Brock Lesnar was in attendance on Friday night when the Timberwolves played host to the NBA champion Boston Celtics for the only time in the 2008-09 season.
Lesnar was a legend both as a collegiate wrestler with the Gophers and in the pro rasslin' ranks. Recently, he became the heavyweight champion of Ultimate Fighting.
This activity is conducted inside a caged octagon, with a contestant encouraged to throw an opponent on his back and then turn his face into pulp with rapid-fire punches.
So, that's why Lesnar was seen wincing and turning his head away from the action in Friday's third quarter.
Clearly, in all his hellacious battles with heavyweights from Iowa and Oklahoma State, and in all the blood baths choreographed by Vince McMahon, and even in his short time inside The Octagon, Lesnar had never been exposed to the gore, to the carnage, that took place as those 12 minutes crawled off the Target Center's scoreboard clock.
This was the first time Kevin Garnett, the Timberwolves' only superstar during his 12 seasons in Minneapolis, was back to actually play in a game.
Garnett was the first starter introduced. The audience attempted a standing ovation, but the momentum was lost when another Celtic was introduced quickly.
The fans settled back into a stupor that was matched by both teams in the first half. The Wolves led the champs 39-36 at halftime, and very few people in the announced crowd of 19,107 reacted as if this was significant as the teams left the court.
The customers who chose to remain skeptical proved correct.
The Celtics' advantage in the third period was 35-10. The Wolves made two of 17 field goals for 11.8 percent. They didn't have an assist or blocked shot and were outrebounded 13-6.
"Oh, the humanity!" Big Brock was alleged to bellow as the quarter came to a close with Rajon Rondo's buzzer-beating three-pointer.
Garnett was in the vicinity, flashed one of those classic KG smiles when Rondo's shot fell and then threw a low fist pump.
It was mentioned to Garnett that the excited toss of the fist went through the air perhaps 3 feet from where Wolves owner Glen Taylor was occupying his midcourt seat.
"I didn't know that, but who cares?" Garnett said.
He played 11 minutes in the third quarter and it could serve as an instructional tape titled "The KG Way to Play Basketball." He scored, kept balls alive off the backboard for teammates, made passes, set screens and played magnificent defense.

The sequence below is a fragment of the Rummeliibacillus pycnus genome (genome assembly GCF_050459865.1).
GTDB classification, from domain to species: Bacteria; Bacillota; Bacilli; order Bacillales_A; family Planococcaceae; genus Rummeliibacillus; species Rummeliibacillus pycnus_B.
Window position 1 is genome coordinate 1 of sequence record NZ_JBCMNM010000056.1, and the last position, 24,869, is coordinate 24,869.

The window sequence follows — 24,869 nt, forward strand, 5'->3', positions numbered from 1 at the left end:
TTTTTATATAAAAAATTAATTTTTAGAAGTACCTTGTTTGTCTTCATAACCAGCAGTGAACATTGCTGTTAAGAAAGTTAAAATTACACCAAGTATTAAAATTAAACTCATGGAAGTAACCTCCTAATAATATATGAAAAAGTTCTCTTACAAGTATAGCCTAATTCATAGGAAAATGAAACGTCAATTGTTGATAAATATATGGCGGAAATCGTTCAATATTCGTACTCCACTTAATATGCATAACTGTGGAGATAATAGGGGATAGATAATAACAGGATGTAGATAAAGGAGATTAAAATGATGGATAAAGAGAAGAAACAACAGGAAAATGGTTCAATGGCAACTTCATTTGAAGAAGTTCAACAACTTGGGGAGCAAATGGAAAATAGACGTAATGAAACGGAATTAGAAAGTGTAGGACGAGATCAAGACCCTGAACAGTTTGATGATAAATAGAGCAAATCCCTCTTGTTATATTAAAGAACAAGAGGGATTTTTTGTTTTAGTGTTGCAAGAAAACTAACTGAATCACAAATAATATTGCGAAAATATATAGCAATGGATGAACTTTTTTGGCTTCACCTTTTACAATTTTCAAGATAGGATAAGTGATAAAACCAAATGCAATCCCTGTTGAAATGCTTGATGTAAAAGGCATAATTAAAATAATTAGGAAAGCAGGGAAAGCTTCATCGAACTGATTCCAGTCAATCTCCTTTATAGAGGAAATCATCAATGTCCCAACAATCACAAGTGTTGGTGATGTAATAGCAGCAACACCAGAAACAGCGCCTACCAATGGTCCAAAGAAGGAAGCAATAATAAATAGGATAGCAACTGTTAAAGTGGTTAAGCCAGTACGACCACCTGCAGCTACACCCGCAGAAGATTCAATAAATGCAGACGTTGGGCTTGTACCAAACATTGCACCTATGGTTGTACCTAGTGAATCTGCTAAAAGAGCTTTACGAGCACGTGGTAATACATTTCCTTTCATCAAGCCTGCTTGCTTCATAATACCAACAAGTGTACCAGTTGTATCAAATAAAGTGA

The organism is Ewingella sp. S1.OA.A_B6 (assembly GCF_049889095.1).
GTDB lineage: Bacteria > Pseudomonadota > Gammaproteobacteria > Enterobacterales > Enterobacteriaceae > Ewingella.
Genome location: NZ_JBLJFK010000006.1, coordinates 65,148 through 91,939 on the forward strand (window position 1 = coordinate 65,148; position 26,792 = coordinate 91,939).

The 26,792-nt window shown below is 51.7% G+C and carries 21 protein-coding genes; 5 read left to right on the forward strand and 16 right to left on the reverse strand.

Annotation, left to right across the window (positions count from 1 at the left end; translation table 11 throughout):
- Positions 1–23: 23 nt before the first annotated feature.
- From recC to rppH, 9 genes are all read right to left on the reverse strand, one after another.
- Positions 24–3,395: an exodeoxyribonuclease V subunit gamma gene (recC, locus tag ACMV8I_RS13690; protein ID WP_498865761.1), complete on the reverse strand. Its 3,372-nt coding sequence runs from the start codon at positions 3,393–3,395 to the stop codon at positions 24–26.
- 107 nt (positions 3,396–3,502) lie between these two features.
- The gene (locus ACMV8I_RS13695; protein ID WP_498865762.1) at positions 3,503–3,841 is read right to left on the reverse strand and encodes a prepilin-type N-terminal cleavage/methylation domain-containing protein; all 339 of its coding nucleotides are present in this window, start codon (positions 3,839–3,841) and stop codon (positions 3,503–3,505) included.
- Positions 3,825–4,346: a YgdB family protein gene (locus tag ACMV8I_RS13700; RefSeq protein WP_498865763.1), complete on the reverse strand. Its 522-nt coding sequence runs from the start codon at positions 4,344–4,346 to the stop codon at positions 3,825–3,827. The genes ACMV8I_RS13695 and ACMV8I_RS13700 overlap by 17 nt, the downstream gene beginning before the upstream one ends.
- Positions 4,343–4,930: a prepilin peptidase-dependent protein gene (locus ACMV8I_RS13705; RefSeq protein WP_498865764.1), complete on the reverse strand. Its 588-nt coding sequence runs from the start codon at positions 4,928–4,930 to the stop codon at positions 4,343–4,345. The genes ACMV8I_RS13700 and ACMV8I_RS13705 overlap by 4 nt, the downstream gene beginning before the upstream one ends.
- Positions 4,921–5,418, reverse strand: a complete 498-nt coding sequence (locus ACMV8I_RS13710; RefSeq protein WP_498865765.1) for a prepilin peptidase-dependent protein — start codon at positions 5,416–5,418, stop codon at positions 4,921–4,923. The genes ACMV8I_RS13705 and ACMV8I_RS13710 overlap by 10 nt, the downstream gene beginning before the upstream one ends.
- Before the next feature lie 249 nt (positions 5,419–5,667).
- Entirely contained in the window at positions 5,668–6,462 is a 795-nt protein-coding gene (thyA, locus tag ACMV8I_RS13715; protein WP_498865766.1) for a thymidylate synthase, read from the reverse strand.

Rookie Kevin Love entered with 6 1/2 minutes remaining in the third quarter. Celtics coach Doc Rivers showed a bit of a sadistic streak and had Garnett spend some of that time guarding Love.
The poor kid was giving away 5 inches, plus jumping ability, plus quickness. This left him a foot low and two steps slow on both halves of the court.
"KG did it all in the third quarter -- set up a lot of what we did on offense, made defensive plays," Rivers said. "He was great in the third. I was happy for him. First time back, he wanted to put on a show."
Garnett met with a mob of Minnesota reporters 35 minutes after the game. Asked about finally getting a chance to play back in Target Center, he said:
"It's always good to go somewhere and feel the love in the building. It's even better to win in the place I used to play."
Garnett said the Celtics are a "work in progress" on offense. He cited the same commitment to defense that carried Boston last season for this 12-2 start.
"In the first half, I thought we played to their level," Garnett said. "... I thought in the second half we got back to Celtic basketball and doing the things that we know how to do. Also, we were a lot more in tune defensively."
A veteran reporter tried to coax a hometown platitude out of KG by asking, "Does this team have a future?"
Garnett: "What team?"
Platitude seeker: "The Wolves."
To which Garnett answered, "Next question."
No backslaps for the Wolves from KG -- only a third-period slapping around that had to make a UFC champion cringe.
Patrick Reusse can be heard weekdays on AM-1500 KSTP at 6:45 and 7:45 a.m. and 4:40 p.m. • email@example.com